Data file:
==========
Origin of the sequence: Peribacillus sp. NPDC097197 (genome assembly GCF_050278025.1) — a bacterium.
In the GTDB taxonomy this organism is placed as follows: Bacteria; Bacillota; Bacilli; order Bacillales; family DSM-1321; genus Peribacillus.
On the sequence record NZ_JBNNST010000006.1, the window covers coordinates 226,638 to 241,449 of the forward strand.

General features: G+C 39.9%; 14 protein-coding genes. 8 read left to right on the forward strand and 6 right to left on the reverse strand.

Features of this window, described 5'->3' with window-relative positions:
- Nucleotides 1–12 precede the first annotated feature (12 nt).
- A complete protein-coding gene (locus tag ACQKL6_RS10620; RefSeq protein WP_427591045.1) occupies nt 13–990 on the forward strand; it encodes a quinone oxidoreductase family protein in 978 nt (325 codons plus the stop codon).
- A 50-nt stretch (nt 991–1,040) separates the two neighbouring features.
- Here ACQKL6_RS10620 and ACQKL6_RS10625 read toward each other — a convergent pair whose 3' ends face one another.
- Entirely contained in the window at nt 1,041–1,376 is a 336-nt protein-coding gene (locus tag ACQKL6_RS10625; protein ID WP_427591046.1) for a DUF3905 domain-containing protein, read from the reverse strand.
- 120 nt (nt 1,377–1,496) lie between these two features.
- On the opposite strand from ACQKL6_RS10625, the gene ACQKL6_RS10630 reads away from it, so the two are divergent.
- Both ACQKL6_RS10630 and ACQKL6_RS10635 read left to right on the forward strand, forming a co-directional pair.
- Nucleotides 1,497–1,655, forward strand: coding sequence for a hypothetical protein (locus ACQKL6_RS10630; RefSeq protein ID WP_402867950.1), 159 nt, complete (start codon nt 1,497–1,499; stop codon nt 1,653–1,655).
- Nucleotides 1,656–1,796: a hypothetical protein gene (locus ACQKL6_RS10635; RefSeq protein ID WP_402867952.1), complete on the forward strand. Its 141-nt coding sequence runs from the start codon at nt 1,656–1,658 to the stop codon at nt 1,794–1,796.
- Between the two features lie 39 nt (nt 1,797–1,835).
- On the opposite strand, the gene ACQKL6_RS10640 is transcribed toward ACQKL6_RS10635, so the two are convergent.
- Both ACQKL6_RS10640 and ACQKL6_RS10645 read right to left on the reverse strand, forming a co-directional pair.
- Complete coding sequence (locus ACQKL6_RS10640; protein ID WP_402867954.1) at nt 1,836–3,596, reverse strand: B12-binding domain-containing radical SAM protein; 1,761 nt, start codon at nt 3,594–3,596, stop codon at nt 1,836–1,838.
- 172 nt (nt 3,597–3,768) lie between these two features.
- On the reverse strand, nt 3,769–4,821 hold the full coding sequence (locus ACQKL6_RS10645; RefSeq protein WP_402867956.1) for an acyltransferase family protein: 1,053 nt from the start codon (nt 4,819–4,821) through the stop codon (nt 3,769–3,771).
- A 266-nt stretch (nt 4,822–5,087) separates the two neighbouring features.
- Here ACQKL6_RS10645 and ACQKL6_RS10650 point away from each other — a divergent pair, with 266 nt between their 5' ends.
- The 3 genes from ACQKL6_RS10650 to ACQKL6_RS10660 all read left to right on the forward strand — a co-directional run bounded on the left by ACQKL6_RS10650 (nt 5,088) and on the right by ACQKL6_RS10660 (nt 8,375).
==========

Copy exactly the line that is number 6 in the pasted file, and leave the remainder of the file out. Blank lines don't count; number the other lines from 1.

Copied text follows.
- Nucleotides 1–12 precede the first annotated feature (12 nt).